Alan Cundall is another experienced Inclusive Leader and world-traveller who currently works in Ontario, Canada with TRACKS: A program that seeks to bridge Indigenous knowledge and western Scientific ways of learning about the environment for children. “Anti-discrimination takes courage and compassion for all involved…Often it is an ignorance that keeps someone thinking and acting a certain way. Questioning is best done through actions than words. When you “call someone out” you condemn, but if instead you show kindness to the person being discriminated against, and offer safety, your actions speak louder.”Click here to read Alan’s Inclusive Leadership blog-post about his work with youth
Joanita Babirye is always challenging herself to change the world such as when she founded the Rainbow Smiles Foundation to support young undervalued women in the rural communities of Uganda. “I am so grateful for this top-notch course that the world needs more of. In my daily endeavours striving for inclusive communities, I have learned to listen to myself and as well be patient with people; to deeply understand what these girls are going through. How about if each and every person in areas such as Uganda undertook a basic course in understanding inclusiveness? Would we learn not to be harsh while connecting with different people? Would this lead to a society where everyone is welcomed?” Click here to read Joanita’s complete blog post.
Chuks Okoriekwe is a lawyer, mediator, and human rights advocate in Nigeria. When he was an undergraduate, Chuks realized, “…that it wasn’t enough to simply sit back in my comfort zone whilst others continue to suffer deprivation. My goal, in taking the‘Discover Your Inclusive Leadership Potential’Online course, is forming a bond to heal the world of hate, discrimination and violence through love, kindness and affection. I’ve been inspired by our stories about ‘fighting’ discrimination. Communicating our thoughts makes all the difference.I have not only discovered my inclusive leadership potential but also have a vivid idea of an implementation plan.”Click here to read Chuk’s blog post.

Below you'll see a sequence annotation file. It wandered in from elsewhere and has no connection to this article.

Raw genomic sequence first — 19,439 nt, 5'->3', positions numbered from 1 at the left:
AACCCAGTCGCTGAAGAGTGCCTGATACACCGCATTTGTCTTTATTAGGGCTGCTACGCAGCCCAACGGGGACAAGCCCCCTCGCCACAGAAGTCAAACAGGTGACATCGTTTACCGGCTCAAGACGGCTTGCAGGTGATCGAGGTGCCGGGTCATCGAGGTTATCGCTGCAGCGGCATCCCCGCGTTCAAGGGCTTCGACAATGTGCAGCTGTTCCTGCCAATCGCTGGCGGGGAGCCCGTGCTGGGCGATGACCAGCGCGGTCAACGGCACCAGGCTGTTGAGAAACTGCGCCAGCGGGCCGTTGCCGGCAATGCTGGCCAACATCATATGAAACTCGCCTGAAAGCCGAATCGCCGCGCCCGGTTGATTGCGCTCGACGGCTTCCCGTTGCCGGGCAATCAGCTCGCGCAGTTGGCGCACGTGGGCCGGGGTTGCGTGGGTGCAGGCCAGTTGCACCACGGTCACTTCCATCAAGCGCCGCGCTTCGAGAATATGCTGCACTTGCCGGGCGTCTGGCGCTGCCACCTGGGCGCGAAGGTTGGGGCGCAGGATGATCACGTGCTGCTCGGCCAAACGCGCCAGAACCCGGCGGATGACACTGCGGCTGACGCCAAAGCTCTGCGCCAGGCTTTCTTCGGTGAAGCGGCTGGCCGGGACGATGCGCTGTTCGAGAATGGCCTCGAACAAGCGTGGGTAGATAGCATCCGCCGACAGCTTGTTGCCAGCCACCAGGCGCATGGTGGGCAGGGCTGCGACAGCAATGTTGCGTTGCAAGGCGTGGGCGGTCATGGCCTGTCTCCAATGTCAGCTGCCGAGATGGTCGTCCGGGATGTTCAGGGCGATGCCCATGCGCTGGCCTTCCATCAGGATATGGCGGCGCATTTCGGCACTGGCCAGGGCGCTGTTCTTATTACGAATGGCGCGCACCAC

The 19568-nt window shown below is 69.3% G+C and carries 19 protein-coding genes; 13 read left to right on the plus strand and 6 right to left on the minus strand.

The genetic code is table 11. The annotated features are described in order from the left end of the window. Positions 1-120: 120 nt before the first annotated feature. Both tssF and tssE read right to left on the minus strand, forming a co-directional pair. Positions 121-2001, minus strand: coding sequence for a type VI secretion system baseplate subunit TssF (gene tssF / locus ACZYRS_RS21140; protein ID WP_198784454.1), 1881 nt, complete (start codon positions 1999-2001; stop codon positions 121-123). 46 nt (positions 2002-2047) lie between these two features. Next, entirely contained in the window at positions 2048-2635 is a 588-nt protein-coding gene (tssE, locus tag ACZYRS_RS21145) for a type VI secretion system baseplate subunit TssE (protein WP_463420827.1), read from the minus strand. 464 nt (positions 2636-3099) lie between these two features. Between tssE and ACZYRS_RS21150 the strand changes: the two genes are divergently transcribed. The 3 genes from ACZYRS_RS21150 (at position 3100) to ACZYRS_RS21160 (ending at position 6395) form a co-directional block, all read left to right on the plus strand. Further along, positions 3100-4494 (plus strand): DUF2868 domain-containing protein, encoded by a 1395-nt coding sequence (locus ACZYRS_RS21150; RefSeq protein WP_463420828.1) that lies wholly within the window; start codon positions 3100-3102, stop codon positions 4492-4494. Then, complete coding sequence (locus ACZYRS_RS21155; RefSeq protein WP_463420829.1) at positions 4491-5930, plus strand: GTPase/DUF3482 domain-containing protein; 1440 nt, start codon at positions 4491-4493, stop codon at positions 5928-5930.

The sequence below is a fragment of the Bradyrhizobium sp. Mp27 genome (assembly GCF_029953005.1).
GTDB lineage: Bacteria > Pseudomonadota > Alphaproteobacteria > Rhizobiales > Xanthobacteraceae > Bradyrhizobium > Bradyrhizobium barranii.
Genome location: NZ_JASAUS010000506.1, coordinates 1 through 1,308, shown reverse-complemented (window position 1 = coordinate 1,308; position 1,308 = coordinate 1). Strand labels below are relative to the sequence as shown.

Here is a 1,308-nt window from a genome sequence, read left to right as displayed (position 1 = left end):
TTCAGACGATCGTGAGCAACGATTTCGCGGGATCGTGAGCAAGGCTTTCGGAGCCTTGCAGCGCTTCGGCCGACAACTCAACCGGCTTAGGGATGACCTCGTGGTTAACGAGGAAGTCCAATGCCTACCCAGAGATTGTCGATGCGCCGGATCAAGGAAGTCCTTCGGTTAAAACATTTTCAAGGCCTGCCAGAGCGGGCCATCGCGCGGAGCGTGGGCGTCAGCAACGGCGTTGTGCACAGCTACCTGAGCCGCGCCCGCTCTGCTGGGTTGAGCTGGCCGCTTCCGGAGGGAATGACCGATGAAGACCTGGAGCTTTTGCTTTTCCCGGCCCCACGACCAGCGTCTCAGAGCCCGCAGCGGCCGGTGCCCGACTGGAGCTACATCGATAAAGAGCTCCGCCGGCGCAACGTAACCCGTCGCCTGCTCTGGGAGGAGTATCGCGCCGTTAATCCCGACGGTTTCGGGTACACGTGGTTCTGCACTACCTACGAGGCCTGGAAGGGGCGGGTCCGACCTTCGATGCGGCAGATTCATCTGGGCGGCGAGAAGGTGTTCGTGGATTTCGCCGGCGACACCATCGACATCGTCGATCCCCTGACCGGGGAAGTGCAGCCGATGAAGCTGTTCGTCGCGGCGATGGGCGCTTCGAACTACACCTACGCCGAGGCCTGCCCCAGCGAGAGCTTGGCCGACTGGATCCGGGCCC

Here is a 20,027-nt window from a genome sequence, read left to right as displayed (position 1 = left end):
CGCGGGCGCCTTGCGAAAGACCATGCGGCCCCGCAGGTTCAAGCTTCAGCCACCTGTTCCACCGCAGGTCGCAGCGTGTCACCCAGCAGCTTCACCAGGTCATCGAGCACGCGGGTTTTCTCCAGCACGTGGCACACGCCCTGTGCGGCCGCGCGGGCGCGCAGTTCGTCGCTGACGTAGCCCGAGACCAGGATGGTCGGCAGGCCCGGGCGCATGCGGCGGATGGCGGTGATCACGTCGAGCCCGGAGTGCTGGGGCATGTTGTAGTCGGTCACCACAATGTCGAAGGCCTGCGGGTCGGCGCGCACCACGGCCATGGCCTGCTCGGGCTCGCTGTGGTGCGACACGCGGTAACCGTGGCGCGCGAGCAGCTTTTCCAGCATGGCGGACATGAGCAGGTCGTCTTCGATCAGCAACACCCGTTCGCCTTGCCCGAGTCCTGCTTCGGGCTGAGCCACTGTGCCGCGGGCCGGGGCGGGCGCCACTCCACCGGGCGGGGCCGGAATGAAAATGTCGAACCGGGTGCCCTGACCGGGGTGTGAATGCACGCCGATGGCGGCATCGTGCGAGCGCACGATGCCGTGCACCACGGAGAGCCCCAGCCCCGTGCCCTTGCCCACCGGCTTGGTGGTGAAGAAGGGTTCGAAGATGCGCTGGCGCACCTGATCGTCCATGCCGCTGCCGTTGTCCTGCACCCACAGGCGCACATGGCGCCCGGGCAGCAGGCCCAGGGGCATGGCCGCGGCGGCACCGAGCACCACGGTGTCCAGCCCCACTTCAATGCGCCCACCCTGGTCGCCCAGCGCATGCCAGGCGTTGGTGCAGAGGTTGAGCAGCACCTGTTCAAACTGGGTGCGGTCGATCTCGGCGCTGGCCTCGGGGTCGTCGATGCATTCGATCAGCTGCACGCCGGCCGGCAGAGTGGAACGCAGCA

April Vance is a graphics facilitator, counsellor and community support worker in BC, Canada. “Inclusive Leadership is growing from fight/flight/freeze struggles to safe/calm/peaceful responses….The art of inclusion applies with all humans no matter gender, practices, age, race, creed or religion….Participating in and practicing Inclusive Leadership provides opportunities to share strengths, and builds a sense of community, new friendships both international and domestic, ideas, and knowledge beyond our own corners of the world.”Click here to read April’s post that she contributed to the Inclusive Leadership blog.
Graham Fielding is an emerging leader in BC, Canada who considers himself to be a life-explorer. Two of Graham’s contributions to the group discussions were, “Making a difference’ doesn’t necessarily mean ‘doing something big’. Even a small kindness helps.” and “Kindness, compassion and inclusion are never ‘wasted effort’, or a ‘bad idea’ — but they come with the inherent requirement that we temper our inclusiveness with good judgement.”
Eben Afful combines Inclusive Leadership with the Earth Charter and Challenges Group Ghana in his volunteer environmental conservation and consultancy (SMEs Development) work in Ghana. “I’m very grateful to this course and every leader here. It has been an awesome experience and helpful being part of a diverse and inclusive community. It’s all because of Inclusive Leadership that there has been reconciliation brought to me and my team here in Ghana. I must say Inclusive Leadership Online is well worth it!” Click here to see a post showing Eben Afful putting his Inclusive Leadership skills and Earth Charter knowledge into action!
Harriet Greenwood from Yorkshire, England has contributed so much to developing, piloting and mentoring our Inclusive Leadership Online courses. Her cause is re-framing the troubling complication of environmental activism with the wonder of diverse complexity and the strength of small changes. She loved how the course connected her with young environmental activists in various countries, and the hope that this brings. One of her passions is making music. Click here to listen to one of her more beautiful compositions dedicated to all Inclusive Leaders in our global village.